Lark1927: Lark Aircraft Co (pres: Romer G Weyant),
217 E Lincoln, Wichita KS. 1928: United Aircraft Corp (qv).
1927 = 6pO/CB; 225hp Wright J-5. Fred R McConigal. 4p cabin, 2p
open cockpit; very likely a redesignation of Commercial Sunbeam.
POP: 1 [X137E] c/n 1, maybe more, but not found. Became known as a
United Lark, and is one of the snarls that has yet to be
sufficiently untangled — AAHS E-suffix register has it as a cabin
monoplane, which could be a typo.
Larkin(W Keith) Larkin Aircraft Corp, Watsonville
Skylark KC-3 1973 = Home-built. 2pCmwM; 65hp Volkswagen pusher;
span: 26'6" load: 456# v: x/105/42. Sleek twin-boom, twin-tail, fiberglass
plane with marketed plans; optional pontoons. POP: 1 prototype [N1LA].
LarsenHerman Larsen, Keasbey NJ.
2-C 1931 = Unknown-type Ford-powered
home-built. [769N] c/n 2.
Larsen SEE Junkers-Larsen
Larson, Larson-HolmesMerle Larson & Paul Holmes,
Larson Aero Development, Concord CA.
[NX4840V] (William T Larkins)
Agricultural Biplane 1955 = 1pOB; 225hp Lycoming R-680; span: (upper)
30'0" (lower) 33'0" length: 27'0" load: 1700# v: x/90/40; ff: 5/30/55.
Take-off run: 200'. Half-fuselage of welded steel tubing; twin tails on
framework boom. Sheet-metal wings, all four panels of equal size. Standard
Ford automobile wheels and brakes. [X4840V].
F-12 Baby 1961 = Sportplane. 1pOB; 85hp Continental C-85; span:
17'0" length: 17'0" load: 300# v: 130/110/x..
Helicopter [N7352C] (William T Larkins)
1958 = 1pOH; 85hp Continental C-85; no data. [N7352C].
C 1953 = 2pChwM; 65hp Continental C-65; span: 12'0" (chord: 3').
Modified Taylorcraft with almost no wing to speak of; flight data unknown.
My father (Sheridan Hale) said he was at the airport
when Larson flew the Speed Bird at Buchanan Field (Concord CA). He said it
took a long time to get off, and Merle flew it around the pattern. One of
the pistons was tight and, on downwind, the engine froze. Larson tried to
stretch the glide, but didn't make it. The plane crashed, and they ran
over to get him out. The landing gears were real strong on the old
Taylorcrafts and the plane had buckled in the middle, trapping Larson in
the cabin. He said they picked up the tail, unbent it a bit, and Merle
climbed out. (— Ken Hale 7/17/00)
B [N29C] (William T Larkins)
B 1949 = 1pClwM; 85hp Continental C-85. Goodyear racer Illusion
[N29C]; damaged on take-off en route to the race, was dismantled and
SEE ALSO FlaggLaSalle Aircraft Co (pres: Claude C
Flagg), 111 Maple St, Joliet IL. 19??: Ottowa IL.
F-2 1928 = 2pCM; 55hp Velie M-5. [X155E].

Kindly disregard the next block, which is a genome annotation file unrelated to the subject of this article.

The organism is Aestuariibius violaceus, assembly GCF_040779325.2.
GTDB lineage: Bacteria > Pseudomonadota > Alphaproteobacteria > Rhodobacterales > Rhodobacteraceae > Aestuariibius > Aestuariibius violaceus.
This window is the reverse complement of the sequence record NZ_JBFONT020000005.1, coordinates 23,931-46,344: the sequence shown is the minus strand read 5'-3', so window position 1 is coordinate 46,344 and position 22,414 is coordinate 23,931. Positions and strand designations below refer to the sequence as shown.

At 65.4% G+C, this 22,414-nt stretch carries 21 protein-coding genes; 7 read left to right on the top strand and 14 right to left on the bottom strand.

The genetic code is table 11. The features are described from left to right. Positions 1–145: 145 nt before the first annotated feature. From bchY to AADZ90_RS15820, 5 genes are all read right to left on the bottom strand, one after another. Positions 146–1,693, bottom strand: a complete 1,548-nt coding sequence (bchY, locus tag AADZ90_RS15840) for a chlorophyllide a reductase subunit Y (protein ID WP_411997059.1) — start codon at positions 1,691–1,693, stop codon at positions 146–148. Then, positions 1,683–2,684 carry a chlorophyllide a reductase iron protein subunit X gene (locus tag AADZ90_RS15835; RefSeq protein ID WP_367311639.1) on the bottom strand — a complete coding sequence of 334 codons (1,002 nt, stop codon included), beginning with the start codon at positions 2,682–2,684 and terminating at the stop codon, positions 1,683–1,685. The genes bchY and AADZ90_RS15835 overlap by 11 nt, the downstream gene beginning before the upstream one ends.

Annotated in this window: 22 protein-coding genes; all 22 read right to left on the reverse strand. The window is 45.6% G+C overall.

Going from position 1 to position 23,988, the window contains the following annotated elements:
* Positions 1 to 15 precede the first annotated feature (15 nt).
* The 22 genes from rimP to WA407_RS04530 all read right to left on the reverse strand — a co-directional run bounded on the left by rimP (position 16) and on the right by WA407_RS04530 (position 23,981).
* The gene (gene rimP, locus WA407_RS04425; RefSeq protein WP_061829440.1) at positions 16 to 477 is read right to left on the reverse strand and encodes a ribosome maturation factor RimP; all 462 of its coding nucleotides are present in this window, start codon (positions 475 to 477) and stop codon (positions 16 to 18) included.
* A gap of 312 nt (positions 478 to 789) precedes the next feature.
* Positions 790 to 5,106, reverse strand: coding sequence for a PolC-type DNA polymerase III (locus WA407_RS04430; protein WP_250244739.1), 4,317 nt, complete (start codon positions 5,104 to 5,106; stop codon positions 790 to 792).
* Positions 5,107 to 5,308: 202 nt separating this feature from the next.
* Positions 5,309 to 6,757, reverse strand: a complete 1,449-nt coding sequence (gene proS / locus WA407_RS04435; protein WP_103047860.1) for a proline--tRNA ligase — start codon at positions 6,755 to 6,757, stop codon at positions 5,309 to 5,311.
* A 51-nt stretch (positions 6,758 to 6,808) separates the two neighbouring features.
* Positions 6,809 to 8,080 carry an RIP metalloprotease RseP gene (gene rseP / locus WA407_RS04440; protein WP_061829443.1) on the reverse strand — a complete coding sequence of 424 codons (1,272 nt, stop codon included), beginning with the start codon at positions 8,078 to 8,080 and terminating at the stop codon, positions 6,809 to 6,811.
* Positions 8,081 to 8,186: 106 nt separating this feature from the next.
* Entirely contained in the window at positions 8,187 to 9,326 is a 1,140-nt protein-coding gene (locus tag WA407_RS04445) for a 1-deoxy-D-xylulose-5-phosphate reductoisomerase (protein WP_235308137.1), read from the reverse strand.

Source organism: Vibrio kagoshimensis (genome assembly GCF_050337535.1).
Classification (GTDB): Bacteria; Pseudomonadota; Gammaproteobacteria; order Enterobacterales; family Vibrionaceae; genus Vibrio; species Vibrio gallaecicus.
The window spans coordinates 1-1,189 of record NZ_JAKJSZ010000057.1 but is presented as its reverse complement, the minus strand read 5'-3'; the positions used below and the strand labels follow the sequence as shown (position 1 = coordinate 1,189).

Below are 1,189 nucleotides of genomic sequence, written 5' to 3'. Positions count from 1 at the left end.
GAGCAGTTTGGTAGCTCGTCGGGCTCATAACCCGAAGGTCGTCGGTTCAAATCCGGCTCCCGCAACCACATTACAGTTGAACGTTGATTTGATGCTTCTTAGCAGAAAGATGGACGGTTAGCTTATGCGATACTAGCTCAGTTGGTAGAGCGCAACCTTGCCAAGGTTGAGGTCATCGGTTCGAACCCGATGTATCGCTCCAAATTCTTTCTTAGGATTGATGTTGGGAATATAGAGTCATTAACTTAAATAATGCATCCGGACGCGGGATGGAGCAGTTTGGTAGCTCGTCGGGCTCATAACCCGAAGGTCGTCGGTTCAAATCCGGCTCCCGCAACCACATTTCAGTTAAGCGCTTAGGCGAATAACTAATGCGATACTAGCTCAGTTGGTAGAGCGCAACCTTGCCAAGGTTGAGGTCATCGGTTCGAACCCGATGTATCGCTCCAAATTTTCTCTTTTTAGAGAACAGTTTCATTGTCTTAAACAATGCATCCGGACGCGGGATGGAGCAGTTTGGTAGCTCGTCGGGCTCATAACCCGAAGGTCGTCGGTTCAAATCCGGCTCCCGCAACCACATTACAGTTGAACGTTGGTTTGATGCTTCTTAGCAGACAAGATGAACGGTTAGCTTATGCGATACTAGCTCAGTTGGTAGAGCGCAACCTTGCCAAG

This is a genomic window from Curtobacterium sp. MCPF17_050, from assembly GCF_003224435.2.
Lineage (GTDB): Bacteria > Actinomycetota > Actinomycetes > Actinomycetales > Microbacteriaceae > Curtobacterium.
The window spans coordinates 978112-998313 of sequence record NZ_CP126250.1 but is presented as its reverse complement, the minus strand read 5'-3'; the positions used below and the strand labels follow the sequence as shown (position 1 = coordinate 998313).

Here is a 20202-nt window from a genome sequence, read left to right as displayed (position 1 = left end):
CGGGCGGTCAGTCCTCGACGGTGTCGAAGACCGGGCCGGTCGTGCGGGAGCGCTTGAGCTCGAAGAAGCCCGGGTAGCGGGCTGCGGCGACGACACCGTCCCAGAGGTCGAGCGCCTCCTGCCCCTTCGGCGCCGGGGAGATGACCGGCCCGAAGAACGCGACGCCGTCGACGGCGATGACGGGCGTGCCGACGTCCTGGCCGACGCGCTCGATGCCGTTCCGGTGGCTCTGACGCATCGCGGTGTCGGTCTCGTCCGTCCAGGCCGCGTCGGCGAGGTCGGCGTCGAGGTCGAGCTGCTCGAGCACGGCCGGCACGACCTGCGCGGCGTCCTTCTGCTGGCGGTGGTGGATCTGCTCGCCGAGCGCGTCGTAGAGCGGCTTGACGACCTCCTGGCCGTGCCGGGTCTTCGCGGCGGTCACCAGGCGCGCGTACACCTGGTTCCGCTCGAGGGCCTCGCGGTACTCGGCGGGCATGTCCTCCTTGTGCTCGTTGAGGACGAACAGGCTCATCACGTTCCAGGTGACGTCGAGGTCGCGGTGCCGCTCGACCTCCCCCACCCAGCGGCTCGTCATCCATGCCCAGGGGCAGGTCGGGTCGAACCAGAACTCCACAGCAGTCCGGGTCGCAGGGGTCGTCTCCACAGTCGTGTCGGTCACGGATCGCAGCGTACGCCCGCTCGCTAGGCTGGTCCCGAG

[386H] (1930 Aviation)
Coupe 1929 = 2pChwM; 60hp LeBlond or Velie; span: 32'0" length: 21'6"
load 465# v: 110/85/38 range: 400. Claude Flagg. $2,995; POP: 2
[16M, X386H], plus several airframes assembled before the factory closed
in the Depression.
LasherC W Lasher, Winter Springs FL.
Renegade 1 1974 = 1pCmwM Formula V racer; 55hp VW; span: 17'0"
length: 15'0" load: 220 v: 170/145/50 range: 225. [N73RL]. Plans marketed
by Southern Aeronautical Corp, Miami FL.
Lasley(John A) Lasley Tool & Machine Co, Beloit
= 1pOB; Velie M-5, later 90hp Lambert and 65hp Continental; span: 20'0"
length: 18'0" load: 300# v: 110/100/45 range: 300 ceiling (est): 11,000'.
[N819N] is one of the original Roza creations of the early '30s,
and it was acquired by Franklin Aircraft Co, who modified it a prototype
for their Sport 90. It was purchased by Lasley c.1935. who built
and installed Peyton Autry-designed wings, then sold it to Lloyd Gabriel.
After a crash, it was rebuilt in 1953, reportedly with 125hp Continental,
then crashed to destruction in 1957 while buzzing a house.
LathropLathrop Polytechnical Institute, Kansas City
School A 1931 = 1pOM; 23hp Henderson. [445V] c/n 1.
LawhornJerry L Lawhorn, Anchorage AK.
Kee Bird 1957 = 3pChwM; 190hp Lycoming O-435-1; span: 39'0"
length: 26'6" load: 760# v: 125/110/23. Specially built for landing on
rough terrain with 35"x15x6 tires. Wings and flaps from Boeing YL-15. 135'
take-off in sand with flaps, 125' landing roll. [N4775C].
LA-3 c.1964 = 2pChwMAm; two 72hp McCulloch; span: 27'0" length:
22'3" load: 665 v: 135/130/55 range: 1300.
LawrenceGeorge Lawrence, uncerain location, possibly
Kansas. Unrelated to Lawrence-Lewis Co.
1909 = 1pOB; auto engine with two 7' pusher props driven by shaft and
bevel gear; span: 44'0" length: 28'0" (possibly main chassis only). A
close copy of AEA's Silver Dart, it was listed as Lawrence III in
1909 Jane's and described as "chiefly remarkable for extreme
1911 = 2pCBFb. Destroyed by a motor fire during ground tests in
LawrenceLawrence Institute of Technology, Southfield
Special [N138C] (K O Eckland coll)
1949 = 1pCmwM; 85hp Continental C-85; span: 10'8" length: 20'3" v(race):
138.06. Midget racer Chappy (p: Carl B Ambler) [N138C]. Twin-boom,
twin-tail pusher with a two-wheel tandem gear (because Goodyear rules said
planes had to have two wheels), which was replaced by a tricycle gear in
Lawrence-LewisGeorge R Lawrence, Chicago IL. 1915:
Lawrence-(Harry S) Lewis Aeroplane Co, Chicago.
-Lewis A-1, -2,
-4 1915 = 2pOBAm; 50hp Kirkham C-4; load: 700#+. Cockpit was enclosed
deep in a covered fuselage that looked vaguely like an early Loening
design. Made more than 150 successful flights. Advertised as a "speed
type," flying "without ailerons, wing warp, or other means of manual
control," leaving us to wonder how it was steered. POP: about 3. Basic
differences in subsequent A-2 and -4 were changes in engines
and radiators. SEE Lawrence-Lewis in
-Lewis B-1 1916 = OBAm; Hall-Scott. Advertised as a
"load-carrying type," an extension of A-1, it never went into production.
Lawson1917: (Alfred William) Lawson Airplane Co,
Green Bay and Milwaukee WI. 1925: Lawson Aircraft Co, New York NY.